Rep. Susan Davis Re-Introduces Legislation to Expand Access to Voting and to Protect the Integrity of Elections
WASHINGTON – Congresswoman Susan Davis (D-San Diego) re-introduced two of her signature election reform bills to restore integrity to federal elections and end constraints placed on voters who want to vote by mail, known as absentee.
The Universal Right to Vote by Mail Act would end restrictions many states impose on a person’s ability to vote absentee, such as requiring a doctor’s note, the details of a religious obligation, latest pregnancy status or details of a vacation destination. Currently, 21 states restrict an eligible voter’s ability to vote absentee. Davis’s bill would open up the convenience of casting a ballot by mail to millions of Americans.
“There’s really no excuse for the government to demand the private details of a person’s life just so they can vote,” said Rep. Davis. “Voters should not have to put their lives on display or jump through a number of unnecessary hoops just to participate in one of the most hallowed acts of a democracy – voting. And no one should be denied the chance to vote because they don’t have the proper excuse.”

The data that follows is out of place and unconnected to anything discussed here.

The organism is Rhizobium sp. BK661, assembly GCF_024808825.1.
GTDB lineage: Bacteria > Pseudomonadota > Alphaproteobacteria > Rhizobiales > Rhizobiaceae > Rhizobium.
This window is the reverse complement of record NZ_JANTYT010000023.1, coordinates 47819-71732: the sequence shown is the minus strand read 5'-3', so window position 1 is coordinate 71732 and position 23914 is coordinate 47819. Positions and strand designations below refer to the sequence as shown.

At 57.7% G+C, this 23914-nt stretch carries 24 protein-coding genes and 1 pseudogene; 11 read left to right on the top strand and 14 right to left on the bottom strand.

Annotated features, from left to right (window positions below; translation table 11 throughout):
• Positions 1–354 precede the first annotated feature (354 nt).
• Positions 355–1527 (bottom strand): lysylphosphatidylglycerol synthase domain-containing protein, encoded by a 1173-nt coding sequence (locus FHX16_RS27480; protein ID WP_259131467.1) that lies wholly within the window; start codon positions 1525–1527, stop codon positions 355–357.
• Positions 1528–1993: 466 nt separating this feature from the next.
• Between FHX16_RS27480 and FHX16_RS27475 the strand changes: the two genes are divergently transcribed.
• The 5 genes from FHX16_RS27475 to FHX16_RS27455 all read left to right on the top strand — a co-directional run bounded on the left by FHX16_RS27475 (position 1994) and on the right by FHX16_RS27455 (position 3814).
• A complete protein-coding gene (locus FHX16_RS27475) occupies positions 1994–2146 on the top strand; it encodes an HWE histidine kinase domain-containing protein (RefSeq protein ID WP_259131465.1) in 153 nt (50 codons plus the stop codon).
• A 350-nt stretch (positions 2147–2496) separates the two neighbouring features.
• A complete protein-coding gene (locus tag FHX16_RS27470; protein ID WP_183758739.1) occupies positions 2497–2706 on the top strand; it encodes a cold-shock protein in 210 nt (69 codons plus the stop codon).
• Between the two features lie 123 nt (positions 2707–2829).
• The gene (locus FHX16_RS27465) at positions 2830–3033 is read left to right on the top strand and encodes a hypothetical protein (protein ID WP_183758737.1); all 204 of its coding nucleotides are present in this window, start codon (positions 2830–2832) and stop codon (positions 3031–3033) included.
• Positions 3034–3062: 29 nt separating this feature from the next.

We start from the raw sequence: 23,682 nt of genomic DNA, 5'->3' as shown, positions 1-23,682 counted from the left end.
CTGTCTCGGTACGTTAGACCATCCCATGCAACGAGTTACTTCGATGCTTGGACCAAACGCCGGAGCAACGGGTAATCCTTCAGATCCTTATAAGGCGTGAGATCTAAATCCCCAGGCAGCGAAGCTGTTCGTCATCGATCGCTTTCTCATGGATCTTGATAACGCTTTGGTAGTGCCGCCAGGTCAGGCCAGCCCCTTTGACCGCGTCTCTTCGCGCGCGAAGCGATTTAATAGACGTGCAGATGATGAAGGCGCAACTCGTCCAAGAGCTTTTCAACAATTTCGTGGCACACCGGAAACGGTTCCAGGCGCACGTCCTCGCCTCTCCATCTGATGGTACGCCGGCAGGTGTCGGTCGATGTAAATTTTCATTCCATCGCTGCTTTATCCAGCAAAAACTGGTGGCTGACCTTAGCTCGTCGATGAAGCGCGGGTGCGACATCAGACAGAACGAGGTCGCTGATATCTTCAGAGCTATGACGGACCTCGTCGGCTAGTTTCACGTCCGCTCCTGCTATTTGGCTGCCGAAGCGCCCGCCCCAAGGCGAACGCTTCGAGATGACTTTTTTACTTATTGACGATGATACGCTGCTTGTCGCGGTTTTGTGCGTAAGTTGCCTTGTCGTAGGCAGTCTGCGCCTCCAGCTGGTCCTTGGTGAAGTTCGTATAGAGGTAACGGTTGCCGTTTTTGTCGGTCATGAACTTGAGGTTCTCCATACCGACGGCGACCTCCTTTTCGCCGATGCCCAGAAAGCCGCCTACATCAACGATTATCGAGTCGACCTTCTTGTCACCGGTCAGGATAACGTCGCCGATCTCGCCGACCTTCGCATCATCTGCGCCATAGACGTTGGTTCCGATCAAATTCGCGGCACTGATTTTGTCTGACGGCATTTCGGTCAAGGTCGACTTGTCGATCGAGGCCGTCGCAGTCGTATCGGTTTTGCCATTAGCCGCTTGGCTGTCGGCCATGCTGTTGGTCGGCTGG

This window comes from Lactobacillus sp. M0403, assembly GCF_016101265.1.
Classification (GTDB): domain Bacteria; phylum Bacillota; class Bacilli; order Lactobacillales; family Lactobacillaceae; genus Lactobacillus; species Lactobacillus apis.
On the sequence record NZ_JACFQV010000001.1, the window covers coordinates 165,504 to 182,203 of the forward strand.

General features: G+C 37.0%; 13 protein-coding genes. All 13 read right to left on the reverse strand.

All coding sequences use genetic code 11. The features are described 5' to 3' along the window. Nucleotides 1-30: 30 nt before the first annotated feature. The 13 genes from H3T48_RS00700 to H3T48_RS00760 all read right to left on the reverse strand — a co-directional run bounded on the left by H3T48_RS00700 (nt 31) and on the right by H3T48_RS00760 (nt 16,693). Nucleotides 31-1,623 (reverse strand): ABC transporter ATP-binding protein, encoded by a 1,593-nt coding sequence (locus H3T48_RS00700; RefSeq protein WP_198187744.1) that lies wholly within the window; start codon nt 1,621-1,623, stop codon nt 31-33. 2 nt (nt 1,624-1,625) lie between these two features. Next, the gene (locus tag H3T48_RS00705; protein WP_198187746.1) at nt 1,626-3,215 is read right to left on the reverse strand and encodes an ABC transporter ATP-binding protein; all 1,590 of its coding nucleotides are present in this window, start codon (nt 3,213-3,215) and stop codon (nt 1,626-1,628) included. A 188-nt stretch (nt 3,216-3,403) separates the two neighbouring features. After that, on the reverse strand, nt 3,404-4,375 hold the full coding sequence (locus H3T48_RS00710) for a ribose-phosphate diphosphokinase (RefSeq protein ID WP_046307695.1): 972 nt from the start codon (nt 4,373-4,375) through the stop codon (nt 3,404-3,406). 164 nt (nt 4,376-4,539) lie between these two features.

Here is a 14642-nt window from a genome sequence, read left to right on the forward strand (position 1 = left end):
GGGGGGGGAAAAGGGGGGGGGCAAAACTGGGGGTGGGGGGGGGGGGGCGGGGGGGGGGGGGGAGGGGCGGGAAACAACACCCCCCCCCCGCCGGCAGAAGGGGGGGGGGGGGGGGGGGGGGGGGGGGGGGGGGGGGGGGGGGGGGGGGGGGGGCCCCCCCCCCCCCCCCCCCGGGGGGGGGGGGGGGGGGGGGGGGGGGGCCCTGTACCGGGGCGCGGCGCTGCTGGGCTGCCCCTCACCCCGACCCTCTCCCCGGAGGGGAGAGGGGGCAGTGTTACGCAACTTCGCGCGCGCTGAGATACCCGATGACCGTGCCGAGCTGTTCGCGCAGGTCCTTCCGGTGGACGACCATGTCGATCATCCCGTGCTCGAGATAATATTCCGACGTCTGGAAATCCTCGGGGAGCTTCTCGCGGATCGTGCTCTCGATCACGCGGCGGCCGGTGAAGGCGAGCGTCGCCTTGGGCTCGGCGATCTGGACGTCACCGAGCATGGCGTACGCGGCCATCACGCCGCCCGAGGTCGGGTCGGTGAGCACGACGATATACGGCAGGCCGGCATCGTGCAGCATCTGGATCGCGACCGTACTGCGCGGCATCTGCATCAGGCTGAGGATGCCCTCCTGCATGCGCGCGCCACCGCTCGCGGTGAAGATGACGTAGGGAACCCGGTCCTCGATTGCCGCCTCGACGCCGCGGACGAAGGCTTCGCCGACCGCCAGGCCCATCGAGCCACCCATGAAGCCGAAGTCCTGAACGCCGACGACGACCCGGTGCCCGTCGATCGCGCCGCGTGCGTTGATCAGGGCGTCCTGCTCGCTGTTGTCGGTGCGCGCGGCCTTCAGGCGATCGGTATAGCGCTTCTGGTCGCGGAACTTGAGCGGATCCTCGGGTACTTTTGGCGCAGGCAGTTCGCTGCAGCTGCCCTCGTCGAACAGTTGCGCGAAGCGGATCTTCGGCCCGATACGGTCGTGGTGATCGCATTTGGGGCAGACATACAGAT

The Congressional Budget Office estimates that Davis's bill would not cost the federal government any money. The bill has twice passed the House Administration Committee, which has oversight of federal elections.
The Federal Election Integrity Act would prohibit a chief election official of a state from serving on federal campaign committees or engaging in other political activity on behalf of federal candidates in any election over which that official has supervisory authority.
“Someone who has a vested interest in a federal campaign should not also be able to oversee an election in which that candidate runs,” said Davis. “Congress needs to take this long-overdue step to restore the faith of the American people in the election system.”
Recent elections have brought examples of leading state election officials with disturbing conflicts of interest. In some of these cases, chief state election officials have held official positions on the campaign committees of federal candidates, such as state committee chair.
In 2010, the House passed the Election Integrity Act on a bipartisan vote of 296-129. The Senate failed to act on the bill before the end of the 111th Congress.